One of the most controversial Urdu writers of the twentieth century, Saadat Hasan Manto, faced censorship throughout his literary career and somehow this legacy even followed him in his death. The arthouse film ‘Manto’ directed by Nandita Das faced much scrutiny from the board and was eventually banned in Pakistan. The film was cited as ‘anti-partition’ and inflammatory towards religious groups all due to its real depiction of the horrific events.
It is interesting to look back and analyse what truly made the public so angry with an honest portrayal of society? Manto’s stories usually found a setting in Mumbai and focused upon themes of violence and sexuality in the more customary sense. Ahead of his time, Manto reflected on the hypocrisy existing within society, especially towards women. As he was brave enough to point out the acts of violence committed on women in the name of communal honour and national pride.
Many labelled him as crude or vulgar since his stories openly spoke of women’s sexuality. Although he was arrested for obscenity, his accounts showcased women with agency who held their own individualistic ground and explored the realms of desire. Beyond these, Sarah Waheed explains that his stories allowed readers to see the world through the eyes of prostitutes, pimps, gamblers and rickshaw drivers negotiating the painful spaces between ghar and ghat.
His short stories were banned three times before Partition in colonial India and thrice afterwards in Pakistan. Accusations were hurled at him in society as well as in courts. There are also no copies of the stories available in the Urdu collections of university libraries as they were banned by authorities on the grounds of having a “corrupting influence on youth”.
Manto was not alone in his escapades with the judiciary, his contemporary Ismat Chughtai was also brought before a judge on charges of obscenity for the short story 'Lihaaf'. The same-sex politics in Lihaaf broke the silence about the sexual needs of a woman by openly exploring their desires and aspirations. Caught in the entanglement of law, nationalism, and gender in British India, the young writer rebelled against the state and stood up for the freedom of speech.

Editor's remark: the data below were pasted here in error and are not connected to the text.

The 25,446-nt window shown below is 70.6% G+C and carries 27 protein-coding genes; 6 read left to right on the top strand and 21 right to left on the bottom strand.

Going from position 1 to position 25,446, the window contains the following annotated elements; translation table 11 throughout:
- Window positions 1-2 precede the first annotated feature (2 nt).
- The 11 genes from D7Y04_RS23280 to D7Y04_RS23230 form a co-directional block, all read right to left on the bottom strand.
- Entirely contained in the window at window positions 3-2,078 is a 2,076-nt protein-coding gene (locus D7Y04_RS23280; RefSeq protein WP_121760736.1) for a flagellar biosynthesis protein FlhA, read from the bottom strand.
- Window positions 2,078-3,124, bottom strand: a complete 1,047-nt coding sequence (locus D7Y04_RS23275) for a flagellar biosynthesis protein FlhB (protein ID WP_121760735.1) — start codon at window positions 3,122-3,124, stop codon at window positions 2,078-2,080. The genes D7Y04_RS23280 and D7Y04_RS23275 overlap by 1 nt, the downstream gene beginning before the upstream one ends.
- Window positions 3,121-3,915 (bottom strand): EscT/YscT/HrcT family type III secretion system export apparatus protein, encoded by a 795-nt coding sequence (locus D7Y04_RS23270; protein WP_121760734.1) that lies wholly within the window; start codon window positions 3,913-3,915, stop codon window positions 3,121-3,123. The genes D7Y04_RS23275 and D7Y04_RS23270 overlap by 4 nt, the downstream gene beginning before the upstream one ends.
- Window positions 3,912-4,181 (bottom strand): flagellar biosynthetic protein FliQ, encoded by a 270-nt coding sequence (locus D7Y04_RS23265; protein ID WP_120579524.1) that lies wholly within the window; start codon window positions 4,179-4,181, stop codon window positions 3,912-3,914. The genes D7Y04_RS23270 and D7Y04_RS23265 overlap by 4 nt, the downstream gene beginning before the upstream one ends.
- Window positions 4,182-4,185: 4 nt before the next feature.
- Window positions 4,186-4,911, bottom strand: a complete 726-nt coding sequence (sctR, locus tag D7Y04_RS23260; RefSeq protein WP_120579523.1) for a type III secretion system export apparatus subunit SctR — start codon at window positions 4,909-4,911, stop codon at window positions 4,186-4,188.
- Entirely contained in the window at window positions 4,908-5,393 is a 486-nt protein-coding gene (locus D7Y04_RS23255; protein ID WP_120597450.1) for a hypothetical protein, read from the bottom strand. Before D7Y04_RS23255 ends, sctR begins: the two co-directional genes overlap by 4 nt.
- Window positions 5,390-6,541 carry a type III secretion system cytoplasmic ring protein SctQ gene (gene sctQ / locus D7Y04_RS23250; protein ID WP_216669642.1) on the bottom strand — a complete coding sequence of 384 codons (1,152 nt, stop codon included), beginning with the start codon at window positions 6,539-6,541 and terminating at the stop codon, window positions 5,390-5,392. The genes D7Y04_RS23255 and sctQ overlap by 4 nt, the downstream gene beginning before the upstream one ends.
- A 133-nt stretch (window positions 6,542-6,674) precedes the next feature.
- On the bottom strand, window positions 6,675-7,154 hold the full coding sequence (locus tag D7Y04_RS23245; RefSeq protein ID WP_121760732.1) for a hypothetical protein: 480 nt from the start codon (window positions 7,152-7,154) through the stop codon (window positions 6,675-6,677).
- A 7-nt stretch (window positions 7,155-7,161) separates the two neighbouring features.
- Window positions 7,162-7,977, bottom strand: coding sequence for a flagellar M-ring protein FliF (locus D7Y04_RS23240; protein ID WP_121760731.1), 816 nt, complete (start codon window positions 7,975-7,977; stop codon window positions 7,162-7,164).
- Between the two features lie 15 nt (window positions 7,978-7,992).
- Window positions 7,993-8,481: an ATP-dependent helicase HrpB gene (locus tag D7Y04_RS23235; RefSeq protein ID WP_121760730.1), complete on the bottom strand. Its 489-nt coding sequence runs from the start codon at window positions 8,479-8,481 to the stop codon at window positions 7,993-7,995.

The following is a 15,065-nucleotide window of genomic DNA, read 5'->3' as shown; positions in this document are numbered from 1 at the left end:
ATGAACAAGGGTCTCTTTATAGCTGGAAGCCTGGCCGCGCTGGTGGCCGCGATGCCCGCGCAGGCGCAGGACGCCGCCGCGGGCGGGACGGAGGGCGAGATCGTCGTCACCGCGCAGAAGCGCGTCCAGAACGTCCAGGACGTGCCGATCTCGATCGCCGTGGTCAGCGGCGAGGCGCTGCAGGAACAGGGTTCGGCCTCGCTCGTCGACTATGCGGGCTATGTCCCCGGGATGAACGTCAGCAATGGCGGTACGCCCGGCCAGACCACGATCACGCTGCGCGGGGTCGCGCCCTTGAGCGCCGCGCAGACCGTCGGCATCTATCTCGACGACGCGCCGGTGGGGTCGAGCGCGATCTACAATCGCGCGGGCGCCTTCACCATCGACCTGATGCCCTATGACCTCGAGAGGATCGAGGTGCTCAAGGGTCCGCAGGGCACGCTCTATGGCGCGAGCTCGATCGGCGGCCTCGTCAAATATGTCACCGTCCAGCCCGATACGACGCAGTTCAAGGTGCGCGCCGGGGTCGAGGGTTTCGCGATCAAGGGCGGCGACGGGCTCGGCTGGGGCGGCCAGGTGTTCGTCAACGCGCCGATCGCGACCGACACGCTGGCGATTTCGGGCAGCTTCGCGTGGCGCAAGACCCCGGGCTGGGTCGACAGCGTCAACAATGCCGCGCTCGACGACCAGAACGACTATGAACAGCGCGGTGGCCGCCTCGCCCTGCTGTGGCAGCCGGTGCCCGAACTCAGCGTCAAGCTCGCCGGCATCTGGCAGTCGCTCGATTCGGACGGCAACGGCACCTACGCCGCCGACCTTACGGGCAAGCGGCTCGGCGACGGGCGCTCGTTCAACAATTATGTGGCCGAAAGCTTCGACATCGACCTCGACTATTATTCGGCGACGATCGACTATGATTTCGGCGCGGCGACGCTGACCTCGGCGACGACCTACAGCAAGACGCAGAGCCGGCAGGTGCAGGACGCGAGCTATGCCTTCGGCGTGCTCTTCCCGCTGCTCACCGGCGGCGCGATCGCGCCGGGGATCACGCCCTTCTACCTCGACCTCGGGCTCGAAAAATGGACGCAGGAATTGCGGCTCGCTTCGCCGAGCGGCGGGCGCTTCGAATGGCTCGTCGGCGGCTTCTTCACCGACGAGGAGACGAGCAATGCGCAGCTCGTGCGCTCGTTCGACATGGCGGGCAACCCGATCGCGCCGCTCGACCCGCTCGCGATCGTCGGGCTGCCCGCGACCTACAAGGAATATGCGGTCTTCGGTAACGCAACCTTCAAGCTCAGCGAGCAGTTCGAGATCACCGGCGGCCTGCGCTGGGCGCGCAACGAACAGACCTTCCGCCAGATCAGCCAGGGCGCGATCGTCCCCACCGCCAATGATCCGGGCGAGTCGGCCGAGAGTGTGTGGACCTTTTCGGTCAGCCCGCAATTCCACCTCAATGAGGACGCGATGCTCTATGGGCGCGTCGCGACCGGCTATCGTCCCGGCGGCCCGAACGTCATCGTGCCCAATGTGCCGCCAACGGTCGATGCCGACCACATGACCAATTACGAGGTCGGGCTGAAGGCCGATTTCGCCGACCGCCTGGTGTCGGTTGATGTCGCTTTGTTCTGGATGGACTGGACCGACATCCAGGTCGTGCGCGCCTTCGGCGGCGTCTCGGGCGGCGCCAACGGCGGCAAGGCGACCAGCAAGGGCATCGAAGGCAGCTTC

In her paper ‘Flak and Censor: Ismat Chughtai’s ‘Lihaaf’, The Story on Trial’, Shaifta Ayub notes, Ismat had no idea that it was sinful to write on the subject with which ‘Lihaaf’ is concerned. She maintained that if any prevalent tendencies existed in the society she was well within her rights to write about them. Chughtai’s woman was a complete woman; searching for an opportunity to break out and lead her life on her own terms. Which made her texts even more threatening to the sanctity of a misogynistic society.
In present times, instances of literary censorship are ample. Many books are banned on grounds of hurt sentiments, obscenity or threat to national security. Famous book, 'The Hindus: An Alternative History' had offered genuine critique of right-wing groups but was banned around the country on the account of being insulting to religious deities. India was also the first country to ban the infamous book The Satanic Verses written by Salman Rushdie on the account of hurting religious sentiments.
With the prevalence of social media as a primary means of communication, censorship can also be seen in the form of infringement on speech on many platforms. Recently, many raised concerns about the censorship of Palestinian experiences on social media.
In the times of polarised opinions, censorship can only do more harm as violation policies can be used to flag the real voices of dissent that might be far-fetched. Our present day limited societal outlooks are a result of the curtailed speech in Manto and Ismat Chughtai’s time. Their opinions greatly differed from the masses yet were worthy of being freely circulated. We must be aware that our words in literature or on social media can influence real change and hence safeguarding them from censorship is a huge step towards true freedom of speech.